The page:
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Regional planning officials should answer questions in public

  • Published in Letters

To The Daily Sun,

Are you aware of the massive planning initiative called the Granite State Future? It's currently being developed by the Lakes Region Planning Commission and the other eight regional planning commissions in New Hampshire. The plan will have far-reaching impacts about how you will be able to use your land, who will live in your neighborhood, who can drive where, what you can do with the water on your land, etc.

My guess is you probably have questions about all these things. Based on a letter I received on Thursday, July 18 from Mr. Kimon Koulet and Mr. Jerry Coogan, unelected employees of the Lakes Region Planning Commission, it's far easier to push a boulder up the Mt. Washington Auto Road than it is to get an answer from the Lakes Region Planning Commission in a public forum about this giant state-wide planning project.

In fact, if you want recorded answers to your questions, there's only one guaranteed method. You have to submit your question in writing to them.

If you attend a public meeting about Granite State Future, Mr. Coogan said in his letter to me, " ...the public has no guaranteed right to speak at a public meeting...."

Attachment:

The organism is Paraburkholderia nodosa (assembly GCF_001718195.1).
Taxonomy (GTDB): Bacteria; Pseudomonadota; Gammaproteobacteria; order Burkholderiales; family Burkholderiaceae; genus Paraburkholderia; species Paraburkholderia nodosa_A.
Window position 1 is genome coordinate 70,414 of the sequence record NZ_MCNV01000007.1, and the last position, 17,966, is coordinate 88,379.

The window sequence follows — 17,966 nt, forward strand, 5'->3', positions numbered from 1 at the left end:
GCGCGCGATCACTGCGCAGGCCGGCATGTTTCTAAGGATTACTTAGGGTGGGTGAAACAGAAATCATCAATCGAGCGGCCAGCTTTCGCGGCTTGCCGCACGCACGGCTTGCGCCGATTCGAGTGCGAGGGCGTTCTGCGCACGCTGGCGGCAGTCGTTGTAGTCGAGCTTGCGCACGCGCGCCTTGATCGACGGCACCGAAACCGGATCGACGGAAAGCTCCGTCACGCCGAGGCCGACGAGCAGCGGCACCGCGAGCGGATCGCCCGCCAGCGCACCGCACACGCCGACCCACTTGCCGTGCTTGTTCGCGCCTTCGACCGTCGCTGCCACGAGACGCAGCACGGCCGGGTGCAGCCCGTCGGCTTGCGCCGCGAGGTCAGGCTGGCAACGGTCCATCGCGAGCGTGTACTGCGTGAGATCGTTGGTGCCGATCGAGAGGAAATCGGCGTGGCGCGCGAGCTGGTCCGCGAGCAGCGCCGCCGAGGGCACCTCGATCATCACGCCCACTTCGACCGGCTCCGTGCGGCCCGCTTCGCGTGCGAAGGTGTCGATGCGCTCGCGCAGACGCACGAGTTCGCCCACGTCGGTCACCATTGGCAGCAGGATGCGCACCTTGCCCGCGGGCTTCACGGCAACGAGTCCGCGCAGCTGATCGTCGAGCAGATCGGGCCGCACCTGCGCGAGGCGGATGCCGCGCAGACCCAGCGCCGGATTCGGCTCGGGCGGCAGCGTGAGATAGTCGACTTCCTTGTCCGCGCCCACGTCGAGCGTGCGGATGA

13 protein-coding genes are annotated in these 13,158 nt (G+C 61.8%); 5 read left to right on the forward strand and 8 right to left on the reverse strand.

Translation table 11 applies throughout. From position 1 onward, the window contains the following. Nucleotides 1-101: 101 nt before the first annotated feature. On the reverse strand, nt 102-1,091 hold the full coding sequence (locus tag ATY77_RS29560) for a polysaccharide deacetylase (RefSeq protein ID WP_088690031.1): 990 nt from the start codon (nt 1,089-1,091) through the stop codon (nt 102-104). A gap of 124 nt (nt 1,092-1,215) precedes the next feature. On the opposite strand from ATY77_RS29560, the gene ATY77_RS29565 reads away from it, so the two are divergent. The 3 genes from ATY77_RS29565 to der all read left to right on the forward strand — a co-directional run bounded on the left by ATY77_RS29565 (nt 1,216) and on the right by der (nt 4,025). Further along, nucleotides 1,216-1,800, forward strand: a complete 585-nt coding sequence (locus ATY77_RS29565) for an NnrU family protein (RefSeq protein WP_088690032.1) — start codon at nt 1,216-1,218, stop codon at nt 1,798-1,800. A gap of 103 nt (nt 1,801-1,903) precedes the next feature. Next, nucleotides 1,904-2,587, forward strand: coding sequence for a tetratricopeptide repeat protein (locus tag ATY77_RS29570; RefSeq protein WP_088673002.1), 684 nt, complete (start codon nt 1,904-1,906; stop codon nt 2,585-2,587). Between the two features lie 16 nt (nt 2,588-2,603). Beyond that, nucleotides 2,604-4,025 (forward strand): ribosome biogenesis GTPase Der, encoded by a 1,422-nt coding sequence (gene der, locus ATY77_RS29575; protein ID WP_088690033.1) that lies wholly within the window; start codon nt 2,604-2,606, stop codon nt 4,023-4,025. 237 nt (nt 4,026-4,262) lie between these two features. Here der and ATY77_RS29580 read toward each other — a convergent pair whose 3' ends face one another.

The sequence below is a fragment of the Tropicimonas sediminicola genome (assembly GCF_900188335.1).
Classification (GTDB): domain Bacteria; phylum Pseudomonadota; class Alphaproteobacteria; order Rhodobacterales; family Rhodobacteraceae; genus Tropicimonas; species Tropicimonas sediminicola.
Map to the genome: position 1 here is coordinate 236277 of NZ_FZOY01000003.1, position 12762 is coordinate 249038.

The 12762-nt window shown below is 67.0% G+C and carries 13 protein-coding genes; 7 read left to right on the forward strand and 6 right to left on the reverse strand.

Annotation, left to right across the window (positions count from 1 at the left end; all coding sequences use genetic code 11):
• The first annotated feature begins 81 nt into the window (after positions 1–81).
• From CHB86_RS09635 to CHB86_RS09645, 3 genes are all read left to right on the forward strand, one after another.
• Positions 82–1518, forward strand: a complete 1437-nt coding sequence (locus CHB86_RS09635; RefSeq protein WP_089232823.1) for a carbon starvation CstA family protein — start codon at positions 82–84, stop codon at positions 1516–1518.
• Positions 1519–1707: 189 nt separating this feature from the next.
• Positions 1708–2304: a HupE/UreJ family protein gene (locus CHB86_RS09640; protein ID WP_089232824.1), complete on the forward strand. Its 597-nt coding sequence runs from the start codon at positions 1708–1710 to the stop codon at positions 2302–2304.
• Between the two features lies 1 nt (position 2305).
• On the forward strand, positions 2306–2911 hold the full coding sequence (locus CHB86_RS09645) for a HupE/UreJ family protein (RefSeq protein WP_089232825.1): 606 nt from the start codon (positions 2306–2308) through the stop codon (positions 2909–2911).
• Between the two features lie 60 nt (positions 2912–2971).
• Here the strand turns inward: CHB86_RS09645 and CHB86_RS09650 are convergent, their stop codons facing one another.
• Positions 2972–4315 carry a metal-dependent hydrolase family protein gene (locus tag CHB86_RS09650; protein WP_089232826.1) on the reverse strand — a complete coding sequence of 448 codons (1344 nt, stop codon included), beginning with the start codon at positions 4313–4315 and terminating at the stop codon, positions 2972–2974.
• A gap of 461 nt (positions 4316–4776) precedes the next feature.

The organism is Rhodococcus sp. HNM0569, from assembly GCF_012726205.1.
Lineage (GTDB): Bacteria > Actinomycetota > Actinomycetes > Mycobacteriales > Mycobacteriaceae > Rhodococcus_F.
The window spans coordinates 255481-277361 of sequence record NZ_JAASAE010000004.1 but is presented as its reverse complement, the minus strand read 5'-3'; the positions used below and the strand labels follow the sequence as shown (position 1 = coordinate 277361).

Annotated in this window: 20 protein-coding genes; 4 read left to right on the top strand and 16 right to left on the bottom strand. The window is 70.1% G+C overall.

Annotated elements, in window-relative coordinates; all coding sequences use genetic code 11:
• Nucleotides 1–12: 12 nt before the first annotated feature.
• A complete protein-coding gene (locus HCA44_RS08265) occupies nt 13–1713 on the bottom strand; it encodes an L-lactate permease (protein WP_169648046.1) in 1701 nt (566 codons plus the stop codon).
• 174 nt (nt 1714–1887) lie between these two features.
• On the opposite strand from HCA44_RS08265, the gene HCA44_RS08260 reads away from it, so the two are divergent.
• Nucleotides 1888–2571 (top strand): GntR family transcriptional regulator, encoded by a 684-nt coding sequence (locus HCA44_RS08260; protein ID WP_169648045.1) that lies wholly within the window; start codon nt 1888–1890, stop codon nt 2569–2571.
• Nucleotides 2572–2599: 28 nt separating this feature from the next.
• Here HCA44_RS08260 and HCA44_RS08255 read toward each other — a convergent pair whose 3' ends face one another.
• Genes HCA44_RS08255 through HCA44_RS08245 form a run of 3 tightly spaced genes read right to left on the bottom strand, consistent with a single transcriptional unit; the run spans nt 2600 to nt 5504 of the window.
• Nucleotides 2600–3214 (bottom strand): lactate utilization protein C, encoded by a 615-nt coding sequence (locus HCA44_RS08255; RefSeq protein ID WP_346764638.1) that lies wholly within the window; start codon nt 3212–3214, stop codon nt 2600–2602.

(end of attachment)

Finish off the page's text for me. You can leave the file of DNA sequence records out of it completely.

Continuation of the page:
How does that sit with you? I know what you're thinking, that you have First Amendment rights to freedom of speech. Apparently those rights don't exist in a public meeting hosted by the Lakes Region Planning Commission.

Are you shocked that you can't ask questions of your public servants at public meetings about issues that affect your land and your life? I know I was stunned.

If you attend a public hearing, a hearing is different than a meeting, about Granite State Future and have a question about any aspect of the plan, the unelected members of the Lakes Region Planning Commission are not required to answer it. You're allowed to make a comment at a public hearing, but Mr. Koulet and Mr. Coogan don't have to answer any question you may ask.

If you go to their offices to meet with them to ask questions, they forbid you to record the meeting in case you want to re-listen to what they said.

Is this the way you feel your public servants should respond to your concerns about your land and what you can do with it in the future?

Do you feel Mr. Koulet and Mr. Coogan are trying to hide something? Why do they make it nearly impossible for the general public to hear answers to important questions?

Do you want to read the letter Mr. Koulet and Mr. Coogan sent to me? Go here to download it:


If you're not happy with this state of affairs, I suggest you get in touch with me. We'll then, as a group, meet with our N.H. House Representatives and our State Senator Jeanie Forrester to see about making changes that require the planning officials to answer our questions in public and allow all meetings with unelected planning officials to be recorded.

Tim Carter